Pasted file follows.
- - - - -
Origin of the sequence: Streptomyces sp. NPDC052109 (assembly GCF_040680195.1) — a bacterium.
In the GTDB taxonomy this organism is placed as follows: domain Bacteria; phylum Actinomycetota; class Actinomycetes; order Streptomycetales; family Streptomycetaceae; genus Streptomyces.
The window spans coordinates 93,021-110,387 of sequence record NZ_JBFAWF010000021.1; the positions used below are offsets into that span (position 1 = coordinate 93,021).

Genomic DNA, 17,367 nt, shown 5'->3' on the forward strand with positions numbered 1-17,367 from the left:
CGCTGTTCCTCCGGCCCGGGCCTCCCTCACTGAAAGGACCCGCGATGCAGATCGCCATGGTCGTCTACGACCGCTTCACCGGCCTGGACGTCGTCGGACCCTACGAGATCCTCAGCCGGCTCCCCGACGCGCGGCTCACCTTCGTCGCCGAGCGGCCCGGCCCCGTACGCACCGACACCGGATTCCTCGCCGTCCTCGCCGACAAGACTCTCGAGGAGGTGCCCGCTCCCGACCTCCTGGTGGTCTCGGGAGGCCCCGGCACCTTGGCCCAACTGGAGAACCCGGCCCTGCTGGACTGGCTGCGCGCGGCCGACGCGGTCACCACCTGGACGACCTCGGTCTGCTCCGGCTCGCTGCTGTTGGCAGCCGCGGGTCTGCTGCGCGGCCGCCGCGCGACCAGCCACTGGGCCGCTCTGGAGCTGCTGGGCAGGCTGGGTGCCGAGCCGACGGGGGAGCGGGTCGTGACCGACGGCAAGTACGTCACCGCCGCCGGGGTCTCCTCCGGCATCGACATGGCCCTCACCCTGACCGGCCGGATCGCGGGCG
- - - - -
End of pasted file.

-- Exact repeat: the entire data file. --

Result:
Origin of the sequence: Streptomyces sp. NPDC052109 (assembly GCF_040680195.1) — a bacterium.
In the GTDB taxonomy this organism is placed as follows: domain Bacteria; phylum Actinomycetota; class Actinomycetes; order Streptomycetales; family Streptomycetaceae; genus Streptomyces.
The window spans coordinates 93,021-110,387 of sequence record NZ_JBFAWF010000021.1; the positions used below are offsets into that span (position 1 = coordinate 93,021).

Genomic DNA, 17,367 nt, shown 5'->3' on the forward strand with positions numbered 1-17,367 from the left:
CGCTGTTCCTCCGGCCCGGGCCTCCCTCACTGAAAGGACCCGCGATGCAGATCGCCATGGTCGTCTACGACCGCTTCACCGGCCTGGACGTCGTCGGACCCTACGAGATCCTCAGCCGGCTCCCCGACGCGCGGCTCACCTTCGTCGCCGAGCGGCCCGGCCCCGTACGCACCGACACCGGATTCCTCGCCGTCCTCGCCGACAAGACTCTCGAGGAGGTGCCCGCTCCCGACCTCCTGGTGGTCTCGGGAGGCCCCGGCACCTTGGCCCAACTGGAGAACCCGGCCCTGCTGGACTGGCTGCGCGCGGCCGACGCGGTCACCACCTGGACGACCTCGGTCTGCTCCGGCTCGCTGCTGTTGGCAGCCGCGGGTCTGCTGCGCGGCCGCCGCGCGACCAGCCACTGGGCCGCTCTGGAGCTGCTGGGCAGGCTGGGTGCCGAGCCGACGGGGGAGCGGGTCGTGACCGACGGCAAGTACGTCACCGCCGCCGGGGTCTCCTCCGGCATCGACATGGCCCTCACCCTGACCGGCCGGATCGCGGGCG